Thursday, March 10, 2005

Outside the Walls

Sign broken, come inside for message.

Recently, while driving past a local church, I read the preceding message on their sign. "Hmm, clever," I thought. But as I kept driving and thinking, I began to question their method of outreach to the community.

Are people really going to come in just because the church boasts a sign with a witty saying? With cars whizzing by at an average of about 60mph, the sign has a maximum of about ten seconds to capture the drivers' attention and thought. In this short window of opportunity, is this the impression we really want to leave? That the saving message of the gospel must be heard inside the walls of the church?

Granted, there is no harm in a little invitation to the service, but I fear that the mentality exhibited on the sign has become an ideology within the body today. Many times, when we say "outreach" or "evangelism," what we really mean is bringing someone into the sanctuary, plopping them on a pew next to us, and pummeling them with music, teaching, prayer, and exposing them to all the "feel-good" amenities that our churches offer today.

I don't know how many of us realize this, but most of the people being won to Christ throughout the world aren't responding to the gospel while listening to a church congregation mumble a rendition of the 1st, 3rd, 5th verses of "Just as I am" toward the end of the service. No, people are being saved in the rainforests and the deserts, in the mountains and in the valleys, in the frozen tundra and in tropical regions, any many other places God is moving throughout the four corners of the earth. God is making straight paths in the wilderness, raining down his love on barren lands, sowing seed for a great harvest.

Along with all this, he is preparing the way for his people to move outside the walls of our church buildings that have confined us for much too long. He is calling us to realize how we have misunderstood the task of the body of Christ. In the New Testament, the church is the body of Christ, a house of living stones being built into a glorious temple with Christ as its cornerstone (see 1 Peter 2). It is comprised of believers who spur one another on with the common goal of the kingdom's advancement.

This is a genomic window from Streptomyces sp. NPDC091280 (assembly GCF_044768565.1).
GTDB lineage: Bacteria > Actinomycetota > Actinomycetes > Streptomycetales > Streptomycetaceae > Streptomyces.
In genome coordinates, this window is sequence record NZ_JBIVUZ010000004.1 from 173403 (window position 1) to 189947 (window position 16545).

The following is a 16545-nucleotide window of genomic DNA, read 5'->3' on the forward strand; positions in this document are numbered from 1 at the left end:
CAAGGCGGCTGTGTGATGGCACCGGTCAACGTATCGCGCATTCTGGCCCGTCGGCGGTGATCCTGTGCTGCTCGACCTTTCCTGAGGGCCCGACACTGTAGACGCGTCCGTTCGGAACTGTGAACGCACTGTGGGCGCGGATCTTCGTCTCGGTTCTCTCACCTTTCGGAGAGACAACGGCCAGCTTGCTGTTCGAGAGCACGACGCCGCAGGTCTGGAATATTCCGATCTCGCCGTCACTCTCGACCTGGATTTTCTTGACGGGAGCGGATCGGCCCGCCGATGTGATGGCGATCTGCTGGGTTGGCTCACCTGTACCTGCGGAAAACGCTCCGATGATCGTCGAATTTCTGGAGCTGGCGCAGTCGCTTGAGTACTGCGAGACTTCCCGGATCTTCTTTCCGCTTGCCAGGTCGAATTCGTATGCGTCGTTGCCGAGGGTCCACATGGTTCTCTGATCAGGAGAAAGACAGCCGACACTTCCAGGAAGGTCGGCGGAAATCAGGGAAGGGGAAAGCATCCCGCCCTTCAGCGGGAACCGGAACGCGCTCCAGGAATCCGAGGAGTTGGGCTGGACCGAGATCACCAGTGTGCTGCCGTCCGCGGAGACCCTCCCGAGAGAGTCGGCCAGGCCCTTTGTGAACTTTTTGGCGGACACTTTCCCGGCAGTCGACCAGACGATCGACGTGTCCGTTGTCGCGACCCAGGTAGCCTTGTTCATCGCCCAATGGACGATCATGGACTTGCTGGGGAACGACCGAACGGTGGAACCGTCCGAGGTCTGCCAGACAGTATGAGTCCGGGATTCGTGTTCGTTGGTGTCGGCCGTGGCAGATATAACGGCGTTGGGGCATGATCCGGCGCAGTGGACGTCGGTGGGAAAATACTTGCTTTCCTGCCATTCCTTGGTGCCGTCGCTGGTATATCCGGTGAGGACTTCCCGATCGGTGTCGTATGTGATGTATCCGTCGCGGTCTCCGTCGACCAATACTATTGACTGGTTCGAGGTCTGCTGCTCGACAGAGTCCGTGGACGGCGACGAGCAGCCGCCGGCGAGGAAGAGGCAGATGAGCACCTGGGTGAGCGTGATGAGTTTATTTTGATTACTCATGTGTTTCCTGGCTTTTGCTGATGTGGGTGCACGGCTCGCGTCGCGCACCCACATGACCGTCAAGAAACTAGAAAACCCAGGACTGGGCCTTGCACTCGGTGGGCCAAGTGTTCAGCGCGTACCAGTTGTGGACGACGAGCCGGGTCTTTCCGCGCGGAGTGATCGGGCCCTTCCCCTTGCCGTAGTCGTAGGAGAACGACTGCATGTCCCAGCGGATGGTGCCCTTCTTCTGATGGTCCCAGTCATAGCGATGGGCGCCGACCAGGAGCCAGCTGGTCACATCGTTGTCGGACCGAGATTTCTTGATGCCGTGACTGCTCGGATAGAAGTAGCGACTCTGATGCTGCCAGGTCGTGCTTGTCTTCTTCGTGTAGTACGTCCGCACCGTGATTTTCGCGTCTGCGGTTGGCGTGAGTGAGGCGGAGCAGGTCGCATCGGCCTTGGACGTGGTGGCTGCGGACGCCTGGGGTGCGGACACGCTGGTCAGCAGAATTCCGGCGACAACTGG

Don't misunderstand me. I'm not suggesting that all unbelievers should be shut out of the church. Nor am I saying that we should not proclaim the gospel within the confines of our church buildings. But I am suggesting that the primary function of the church is to edify Christians and to prepare them for ministry, much of which should take place outside its walls. The central idea has always been to win souls to Christ as we go and after their conversion, to bring them into the church for discipleship.

Paul didn't wait idly for the world to come to him. He went out to preach the freedom of the gospel and to "make disciples of all nations" (Mt. 28:19). During the time of the early church, God didn't "add to their number daily" so that unbelievers would be exposed to the gospel (see Acts). Those being added were the fruits of the apostles' faithful preaching outside the church. When they went out, God brought the harvest in!

For the sake of Jesus' name, we must realize that God's work does not stop at the doors to the sanctuary. Contrary to the way we've lived for so long, we must understand that going outside beginning of ministry. Only then will our joyous lives--not our signs--be the advertisements that draw people not into a building, but into an adventurous and loving relationship with their Creator.

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